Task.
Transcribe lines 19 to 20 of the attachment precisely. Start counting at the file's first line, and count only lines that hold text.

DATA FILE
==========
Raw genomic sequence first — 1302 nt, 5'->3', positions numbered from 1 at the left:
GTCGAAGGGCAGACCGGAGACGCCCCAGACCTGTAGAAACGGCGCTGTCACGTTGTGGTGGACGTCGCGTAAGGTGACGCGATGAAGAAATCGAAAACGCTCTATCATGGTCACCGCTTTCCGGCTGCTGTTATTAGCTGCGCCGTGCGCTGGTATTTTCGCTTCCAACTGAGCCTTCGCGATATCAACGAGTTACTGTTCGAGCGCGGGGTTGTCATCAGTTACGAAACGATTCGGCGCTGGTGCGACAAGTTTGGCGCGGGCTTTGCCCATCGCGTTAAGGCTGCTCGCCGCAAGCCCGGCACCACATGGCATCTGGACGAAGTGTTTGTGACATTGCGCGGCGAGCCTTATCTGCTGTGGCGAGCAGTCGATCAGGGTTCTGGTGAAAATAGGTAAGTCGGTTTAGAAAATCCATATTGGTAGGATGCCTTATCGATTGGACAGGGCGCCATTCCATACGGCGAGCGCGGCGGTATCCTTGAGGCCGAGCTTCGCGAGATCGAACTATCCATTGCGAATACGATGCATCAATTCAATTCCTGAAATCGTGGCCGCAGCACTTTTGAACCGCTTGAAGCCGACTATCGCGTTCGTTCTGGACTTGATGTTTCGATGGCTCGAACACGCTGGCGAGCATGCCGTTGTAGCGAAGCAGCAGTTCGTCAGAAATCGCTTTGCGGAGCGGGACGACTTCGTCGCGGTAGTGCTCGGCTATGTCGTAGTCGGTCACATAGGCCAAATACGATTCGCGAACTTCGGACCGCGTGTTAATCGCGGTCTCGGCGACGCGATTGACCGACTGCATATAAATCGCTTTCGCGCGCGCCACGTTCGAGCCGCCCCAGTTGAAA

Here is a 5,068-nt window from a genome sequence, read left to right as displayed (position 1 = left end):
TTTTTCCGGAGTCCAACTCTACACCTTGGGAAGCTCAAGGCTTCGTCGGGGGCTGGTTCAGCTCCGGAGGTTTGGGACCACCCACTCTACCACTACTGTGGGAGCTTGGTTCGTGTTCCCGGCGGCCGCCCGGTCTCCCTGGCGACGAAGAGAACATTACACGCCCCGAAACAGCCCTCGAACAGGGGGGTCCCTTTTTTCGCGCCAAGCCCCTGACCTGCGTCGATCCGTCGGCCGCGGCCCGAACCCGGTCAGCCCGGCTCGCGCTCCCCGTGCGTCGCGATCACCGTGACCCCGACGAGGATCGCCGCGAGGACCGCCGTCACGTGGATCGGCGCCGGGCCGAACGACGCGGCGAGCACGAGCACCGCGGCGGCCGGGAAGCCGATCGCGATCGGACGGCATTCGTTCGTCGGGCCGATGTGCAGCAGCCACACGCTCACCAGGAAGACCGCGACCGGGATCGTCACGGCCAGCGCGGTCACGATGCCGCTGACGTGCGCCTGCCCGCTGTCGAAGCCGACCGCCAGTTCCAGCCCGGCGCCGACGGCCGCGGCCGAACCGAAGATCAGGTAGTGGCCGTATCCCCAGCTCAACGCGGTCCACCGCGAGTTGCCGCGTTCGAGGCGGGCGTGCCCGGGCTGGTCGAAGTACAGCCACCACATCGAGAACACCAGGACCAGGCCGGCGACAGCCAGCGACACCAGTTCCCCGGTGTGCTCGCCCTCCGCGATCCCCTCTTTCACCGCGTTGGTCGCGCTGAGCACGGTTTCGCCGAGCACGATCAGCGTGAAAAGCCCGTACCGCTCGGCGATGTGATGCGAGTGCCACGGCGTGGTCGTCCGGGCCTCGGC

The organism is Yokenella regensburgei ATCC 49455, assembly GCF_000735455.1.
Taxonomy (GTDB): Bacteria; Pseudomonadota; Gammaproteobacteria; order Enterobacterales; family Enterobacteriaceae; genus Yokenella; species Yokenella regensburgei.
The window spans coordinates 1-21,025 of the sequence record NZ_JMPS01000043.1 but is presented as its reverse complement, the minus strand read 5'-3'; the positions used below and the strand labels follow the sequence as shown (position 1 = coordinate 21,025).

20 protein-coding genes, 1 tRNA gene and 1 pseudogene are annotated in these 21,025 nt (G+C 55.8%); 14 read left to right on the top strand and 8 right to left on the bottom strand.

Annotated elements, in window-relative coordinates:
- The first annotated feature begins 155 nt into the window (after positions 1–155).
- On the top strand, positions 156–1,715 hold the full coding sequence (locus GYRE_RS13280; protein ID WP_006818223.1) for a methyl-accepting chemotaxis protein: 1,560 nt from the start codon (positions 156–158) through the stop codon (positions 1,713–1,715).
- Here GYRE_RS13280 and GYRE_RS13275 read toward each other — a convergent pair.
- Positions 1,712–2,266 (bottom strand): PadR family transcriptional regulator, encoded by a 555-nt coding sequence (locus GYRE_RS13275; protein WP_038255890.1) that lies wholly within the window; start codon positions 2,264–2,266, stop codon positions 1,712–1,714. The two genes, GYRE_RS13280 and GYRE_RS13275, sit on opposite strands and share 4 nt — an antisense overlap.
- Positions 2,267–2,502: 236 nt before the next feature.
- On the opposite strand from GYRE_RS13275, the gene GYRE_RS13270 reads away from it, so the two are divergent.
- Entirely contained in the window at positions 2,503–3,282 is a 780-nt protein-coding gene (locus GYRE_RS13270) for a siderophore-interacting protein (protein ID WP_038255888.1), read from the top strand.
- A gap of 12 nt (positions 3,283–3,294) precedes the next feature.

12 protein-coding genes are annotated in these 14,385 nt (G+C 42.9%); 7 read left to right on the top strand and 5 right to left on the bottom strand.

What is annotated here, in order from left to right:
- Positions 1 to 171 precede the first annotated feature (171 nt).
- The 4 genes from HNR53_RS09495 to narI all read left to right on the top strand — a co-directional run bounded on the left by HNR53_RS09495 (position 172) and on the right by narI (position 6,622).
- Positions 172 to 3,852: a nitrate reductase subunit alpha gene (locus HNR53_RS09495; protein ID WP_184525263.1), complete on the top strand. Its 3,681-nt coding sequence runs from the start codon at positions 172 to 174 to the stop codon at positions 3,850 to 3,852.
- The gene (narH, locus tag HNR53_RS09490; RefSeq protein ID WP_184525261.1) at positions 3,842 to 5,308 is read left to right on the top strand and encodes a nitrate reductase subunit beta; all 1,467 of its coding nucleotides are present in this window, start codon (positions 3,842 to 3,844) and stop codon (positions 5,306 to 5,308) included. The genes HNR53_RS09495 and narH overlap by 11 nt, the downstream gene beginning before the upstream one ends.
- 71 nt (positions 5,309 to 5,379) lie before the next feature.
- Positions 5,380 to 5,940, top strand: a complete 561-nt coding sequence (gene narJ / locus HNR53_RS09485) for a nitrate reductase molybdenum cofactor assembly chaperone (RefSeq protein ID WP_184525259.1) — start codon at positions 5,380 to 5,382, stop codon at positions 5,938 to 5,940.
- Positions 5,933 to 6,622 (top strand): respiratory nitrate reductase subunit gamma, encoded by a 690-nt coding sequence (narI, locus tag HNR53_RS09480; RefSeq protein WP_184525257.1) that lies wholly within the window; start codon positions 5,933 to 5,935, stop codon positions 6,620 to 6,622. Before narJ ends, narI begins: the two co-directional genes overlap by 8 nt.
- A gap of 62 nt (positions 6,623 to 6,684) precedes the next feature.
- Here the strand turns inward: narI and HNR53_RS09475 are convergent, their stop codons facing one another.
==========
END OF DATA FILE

What is annotated here, in order from left to right:
- Positions 1 to 171 precede the first annotated feature (171 nt).